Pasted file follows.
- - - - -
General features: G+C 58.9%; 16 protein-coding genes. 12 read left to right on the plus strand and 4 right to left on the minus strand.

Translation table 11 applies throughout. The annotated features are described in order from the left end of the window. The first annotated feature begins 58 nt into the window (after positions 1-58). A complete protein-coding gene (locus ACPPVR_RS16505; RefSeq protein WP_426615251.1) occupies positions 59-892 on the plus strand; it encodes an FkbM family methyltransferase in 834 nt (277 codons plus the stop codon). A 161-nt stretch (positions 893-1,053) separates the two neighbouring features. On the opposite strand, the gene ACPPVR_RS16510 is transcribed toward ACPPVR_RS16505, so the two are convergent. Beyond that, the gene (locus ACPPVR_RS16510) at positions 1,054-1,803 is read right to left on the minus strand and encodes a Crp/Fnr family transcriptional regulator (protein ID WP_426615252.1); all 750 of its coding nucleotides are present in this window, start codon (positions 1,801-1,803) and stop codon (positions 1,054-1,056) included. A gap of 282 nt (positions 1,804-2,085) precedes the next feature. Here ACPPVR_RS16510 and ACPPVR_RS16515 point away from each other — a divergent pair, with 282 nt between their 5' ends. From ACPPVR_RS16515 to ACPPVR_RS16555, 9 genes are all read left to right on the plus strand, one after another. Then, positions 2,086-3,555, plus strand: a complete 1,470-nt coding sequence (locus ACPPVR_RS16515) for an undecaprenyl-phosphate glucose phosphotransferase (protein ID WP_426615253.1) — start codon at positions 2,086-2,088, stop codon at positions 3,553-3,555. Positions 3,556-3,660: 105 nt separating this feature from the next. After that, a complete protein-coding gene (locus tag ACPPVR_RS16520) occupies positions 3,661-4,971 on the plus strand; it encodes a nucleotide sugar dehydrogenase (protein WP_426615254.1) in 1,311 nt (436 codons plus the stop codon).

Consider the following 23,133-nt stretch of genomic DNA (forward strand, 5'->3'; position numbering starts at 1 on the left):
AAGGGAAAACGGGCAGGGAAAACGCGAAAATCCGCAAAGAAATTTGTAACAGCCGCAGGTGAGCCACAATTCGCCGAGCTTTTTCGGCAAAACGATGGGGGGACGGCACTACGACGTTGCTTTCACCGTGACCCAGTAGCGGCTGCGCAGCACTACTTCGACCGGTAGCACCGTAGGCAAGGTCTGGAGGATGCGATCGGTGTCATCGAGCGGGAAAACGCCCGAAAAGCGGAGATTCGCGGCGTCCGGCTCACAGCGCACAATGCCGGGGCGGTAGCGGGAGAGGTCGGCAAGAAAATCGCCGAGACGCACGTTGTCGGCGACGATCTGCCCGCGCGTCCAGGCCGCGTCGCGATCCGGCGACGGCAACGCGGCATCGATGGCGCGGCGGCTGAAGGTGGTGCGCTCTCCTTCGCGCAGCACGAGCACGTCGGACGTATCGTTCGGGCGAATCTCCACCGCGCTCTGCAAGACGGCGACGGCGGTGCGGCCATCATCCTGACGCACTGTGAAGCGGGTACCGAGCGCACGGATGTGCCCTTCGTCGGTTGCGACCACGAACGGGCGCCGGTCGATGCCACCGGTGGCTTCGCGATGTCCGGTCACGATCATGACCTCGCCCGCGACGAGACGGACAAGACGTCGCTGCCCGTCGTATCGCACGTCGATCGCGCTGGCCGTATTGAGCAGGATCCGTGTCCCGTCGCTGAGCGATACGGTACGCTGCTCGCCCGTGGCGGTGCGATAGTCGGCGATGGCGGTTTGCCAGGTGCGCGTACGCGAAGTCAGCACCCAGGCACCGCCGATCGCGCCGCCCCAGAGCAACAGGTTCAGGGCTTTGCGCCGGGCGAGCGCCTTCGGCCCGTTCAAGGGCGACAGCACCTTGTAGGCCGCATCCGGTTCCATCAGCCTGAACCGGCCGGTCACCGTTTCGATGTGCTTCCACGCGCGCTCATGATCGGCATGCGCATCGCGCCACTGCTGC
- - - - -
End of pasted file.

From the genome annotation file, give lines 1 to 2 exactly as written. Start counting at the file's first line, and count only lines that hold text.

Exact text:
General features: G+C 58.9%; 16 protein-coding genes. 12 read left to right on the plus strand and 4 right to left on the minus strand.

Translation table 11 applies throughout. The annotated features are described in order from the left end of the window. The first annotated feature begins 58 nt into the window (after positions 1-58). A complete protein-coding gene (locus ACPPVR_RS16505; RefSeq protein WP_426615251.1) occupies positions 59-892 on the plus strand; it encodes an FkbM family methyltransferase in 834 nt (277 codons plus the stop codon). A 161-nt stretch (positions 893-1,053) separates the two neighbouring features. On the opposite strand, the gene ACPPVR_RS16510 is transcribed toward ACPPVR_RS16505, so the two are convergent. Beyond that, the gene (locus ACPPVR_RS16510) at positions 1,054-1,803 is read right to left on the minus strand and encodes a Crp/Fnr family transcriptional regulator (protein ID WP_426615252.1); all 750 of its coding nucleotides are present in this window, start codon (positions 1,801-1,803) and stop codon (positions 1,054-1,056) included. A gap of 282 nt (positions 1,804-2,085) precedes the next feature. Here ACPPVR_RS16510 and ACPPVR_RS16515 point away from each other — a divergent pair, with 282 nt between their 5' ends. From ACPPVR_RS16515 to ACPPVR_RS16555, 9 genes are all read left to right on the plus strand, one after another. Then, positions 2,086-3,555, plus strand: a complete 1,470-nt coding sequence (locus ACPPVR_RS16515) for an undecaprenyl-phosphate glucose phosphotransferase (protein ID WP_426615253.1) — start codon at positions 2,086-2,088, stop codon at positions 3,553-3,555. Positions 3,556-3,660: 105 nt separating this feature from the next. After that, a complete protein-coding gene (locus tag ACPPVR_RS16520) occupies positions 3,661-4,971 on the plus strand; it encodes a nucleotide sugar dehydrogenase (protein WP_426615254.1) in 1,311 nt (436 codons plus the stop codon).